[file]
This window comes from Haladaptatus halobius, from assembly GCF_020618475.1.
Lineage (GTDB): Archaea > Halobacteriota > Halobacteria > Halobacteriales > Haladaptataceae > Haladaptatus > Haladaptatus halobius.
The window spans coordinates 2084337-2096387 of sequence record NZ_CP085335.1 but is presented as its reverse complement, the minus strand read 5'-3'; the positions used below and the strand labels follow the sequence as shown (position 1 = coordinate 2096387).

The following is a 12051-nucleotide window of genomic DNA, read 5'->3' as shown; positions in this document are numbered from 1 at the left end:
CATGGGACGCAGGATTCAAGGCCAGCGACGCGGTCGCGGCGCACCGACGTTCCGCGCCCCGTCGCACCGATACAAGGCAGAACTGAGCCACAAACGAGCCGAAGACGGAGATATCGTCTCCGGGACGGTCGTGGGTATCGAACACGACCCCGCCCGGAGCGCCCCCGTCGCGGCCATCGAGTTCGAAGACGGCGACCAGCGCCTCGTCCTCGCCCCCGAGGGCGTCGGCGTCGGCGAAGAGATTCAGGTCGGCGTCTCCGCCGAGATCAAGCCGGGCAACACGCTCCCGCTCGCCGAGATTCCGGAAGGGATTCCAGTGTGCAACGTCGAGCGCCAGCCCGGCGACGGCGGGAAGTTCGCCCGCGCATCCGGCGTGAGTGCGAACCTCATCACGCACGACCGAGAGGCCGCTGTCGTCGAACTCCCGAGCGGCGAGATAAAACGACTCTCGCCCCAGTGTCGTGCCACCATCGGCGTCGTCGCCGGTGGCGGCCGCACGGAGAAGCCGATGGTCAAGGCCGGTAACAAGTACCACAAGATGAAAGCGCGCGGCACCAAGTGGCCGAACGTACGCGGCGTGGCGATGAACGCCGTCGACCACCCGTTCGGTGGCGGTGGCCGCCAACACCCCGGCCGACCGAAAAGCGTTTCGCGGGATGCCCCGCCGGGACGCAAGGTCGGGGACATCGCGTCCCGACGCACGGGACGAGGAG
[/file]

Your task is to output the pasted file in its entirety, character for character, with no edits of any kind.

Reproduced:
This window comes from Haladaptatus halobius, from assembly GCF_020618475.1.
Lineage (GTDB): Archaea > Halobacteriota > Halobacteria > Halobacteriales > Haladaptataceae > Haladaptatus > Haladaptatus halobius.
The window spans coordinates 2084337-2096387 of sequence record NZ_CP085335.1 but is presented as its reverse complement, the minus strand read 5'-3'; the positions used below and the strand labels follow the sequence as shown (position 1 = coordinate 2096387).

The following is a 12051-nucleotide window of genomic DNA, read 5'->3' as shown; positions in this document are numbered from 1 at the left end:
CATGGGACGCAGGATTCAAGGCCAGCGACGCGGTCGCGGCGCACCGACGTTCCGCGCCCCGTCGCACCGATACAAGGCAGAACTGAGCCACAAACGAGCCGAAGACGGAGATATCGTCTCCGGGACGGTCGTGGGTATCGAACACGACCCCGCCCGGAGCGCCCCCGTCGCGGCCATCGAGTTCGAAGACGGCGACCAGCGCCTCGTCCTCGCCCCCGAGGGCGTCGGCGTCGGCGAAGAGATTCAGGTCGGCGTCTCCGCCGAGATCAAGCCGGGCAACACGCTCCCGCTCGCCGAGATTCCGGAAGGGATTCCAGTGTGCAACGTCGAGCGCCAGCCCGGCGACGGCGGGAAGTTCGCCCGCGCATCCGGCGTGAGTGCGAACCTCATCACGCACGACCGAGAGGCCGCTGTCGTCGAACTCCCGAGCGGCGAGATAAAACGACTCTCGCCCCAGTGTCGTGCCACCATCGGCGTCGTCGCCGGTGGCGGCCGCACGGAGAAGCCGATGGTCAAGGCCGGTAACAAGTACCACAAGATGAAAGCGCGCGGCACCAAGTGGCCGAACGTACGCGGCGTGGCGATGAACGCCGTCGACCACCCGTTCGGTGGCGGTGGCCGCCAACACCCCGGCCGACCGAAAAGCGTTTCGCGGGATGCCCCGCCGGGACGCAAGGTCGGGGACATCGCGTCCCGACGCACGGGACGAGGAG